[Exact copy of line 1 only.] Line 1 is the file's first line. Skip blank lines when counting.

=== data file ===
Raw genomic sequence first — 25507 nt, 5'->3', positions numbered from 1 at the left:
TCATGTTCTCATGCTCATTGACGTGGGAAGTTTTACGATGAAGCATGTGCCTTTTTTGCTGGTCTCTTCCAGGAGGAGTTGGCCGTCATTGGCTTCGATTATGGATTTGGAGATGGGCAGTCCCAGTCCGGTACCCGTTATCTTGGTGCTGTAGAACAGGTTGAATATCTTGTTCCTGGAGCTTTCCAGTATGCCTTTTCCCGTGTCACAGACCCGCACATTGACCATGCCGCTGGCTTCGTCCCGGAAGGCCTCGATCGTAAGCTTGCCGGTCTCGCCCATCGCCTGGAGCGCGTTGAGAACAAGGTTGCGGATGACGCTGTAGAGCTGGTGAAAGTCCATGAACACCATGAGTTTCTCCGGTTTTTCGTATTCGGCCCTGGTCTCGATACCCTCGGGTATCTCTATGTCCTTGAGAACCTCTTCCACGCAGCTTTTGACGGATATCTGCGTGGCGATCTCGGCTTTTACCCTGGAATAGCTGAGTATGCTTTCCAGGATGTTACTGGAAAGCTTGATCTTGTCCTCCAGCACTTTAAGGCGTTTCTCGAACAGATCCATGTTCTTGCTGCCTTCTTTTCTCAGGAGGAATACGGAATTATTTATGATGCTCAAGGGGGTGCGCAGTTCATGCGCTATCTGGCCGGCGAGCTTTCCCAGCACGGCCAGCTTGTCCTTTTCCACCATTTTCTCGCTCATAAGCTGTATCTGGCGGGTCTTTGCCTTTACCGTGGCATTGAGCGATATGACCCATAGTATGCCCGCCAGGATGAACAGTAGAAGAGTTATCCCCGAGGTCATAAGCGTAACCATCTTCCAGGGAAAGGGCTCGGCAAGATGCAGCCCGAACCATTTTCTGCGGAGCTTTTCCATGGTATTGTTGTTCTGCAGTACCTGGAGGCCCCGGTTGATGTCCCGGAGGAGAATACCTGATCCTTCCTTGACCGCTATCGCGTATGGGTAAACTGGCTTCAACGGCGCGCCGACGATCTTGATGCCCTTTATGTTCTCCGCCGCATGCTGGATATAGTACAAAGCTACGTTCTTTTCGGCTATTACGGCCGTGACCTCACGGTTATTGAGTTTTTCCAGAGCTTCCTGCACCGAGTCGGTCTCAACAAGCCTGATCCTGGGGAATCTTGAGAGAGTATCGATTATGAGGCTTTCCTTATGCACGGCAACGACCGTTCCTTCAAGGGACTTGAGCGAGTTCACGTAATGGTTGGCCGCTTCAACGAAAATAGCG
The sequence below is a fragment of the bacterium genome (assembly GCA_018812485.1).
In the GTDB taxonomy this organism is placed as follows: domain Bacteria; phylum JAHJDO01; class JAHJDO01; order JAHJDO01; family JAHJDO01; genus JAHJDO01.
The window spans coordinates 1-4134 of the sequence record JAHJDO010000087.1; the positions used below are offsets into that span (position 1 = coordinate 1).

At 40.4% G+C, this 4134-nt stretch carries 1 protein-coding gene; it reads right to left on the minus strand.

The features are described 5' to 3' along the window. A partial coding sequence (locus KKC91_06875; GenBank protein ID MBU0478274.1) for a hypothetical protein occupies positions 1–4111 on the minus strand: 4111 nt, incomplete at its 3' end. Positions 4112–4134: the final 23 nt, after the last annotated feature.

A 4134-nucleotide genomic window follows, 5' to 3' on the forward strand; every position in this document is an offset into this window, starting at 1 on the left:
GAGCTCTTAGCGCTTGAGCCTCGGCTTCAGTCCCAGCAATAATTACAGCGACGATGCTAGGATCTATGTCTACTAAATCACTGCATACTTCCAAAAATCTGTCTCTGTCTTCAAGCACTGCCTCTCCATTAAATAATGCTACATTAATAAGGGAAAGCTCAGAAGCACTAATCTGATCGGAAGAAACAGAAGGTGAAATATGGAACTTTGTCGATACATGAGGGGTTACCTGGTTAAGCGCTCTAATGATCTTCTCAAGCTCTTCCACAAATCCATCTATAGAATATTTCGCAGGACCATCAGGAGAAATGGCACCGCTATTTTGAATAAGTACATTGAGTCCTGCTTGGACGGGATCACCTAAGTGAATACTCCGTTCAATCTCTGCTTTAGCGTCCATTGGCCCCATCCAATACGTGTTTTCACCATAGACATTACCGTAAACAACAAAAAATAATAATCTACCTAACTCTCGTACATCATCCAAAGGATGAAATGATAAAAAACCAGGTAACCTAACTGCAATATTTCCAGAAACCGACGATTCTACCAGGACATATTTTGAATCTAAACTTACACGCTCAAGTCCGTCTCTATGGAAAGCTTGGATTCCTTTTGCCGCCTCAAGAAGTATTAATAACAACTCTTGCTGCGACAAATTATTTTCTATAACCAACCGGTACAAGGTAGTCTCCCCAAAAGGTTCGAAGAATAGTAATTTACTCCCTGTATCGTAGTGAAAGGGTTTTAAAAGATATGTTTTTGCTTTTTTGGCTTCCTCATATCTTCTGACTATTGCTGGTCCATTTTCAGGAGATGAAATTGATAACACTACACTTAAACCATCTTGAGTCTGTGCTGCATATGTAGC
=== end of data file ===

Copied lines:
Raw genomic sequence first — 25507 nt, 5'->3', positions numbered from 1 at the left: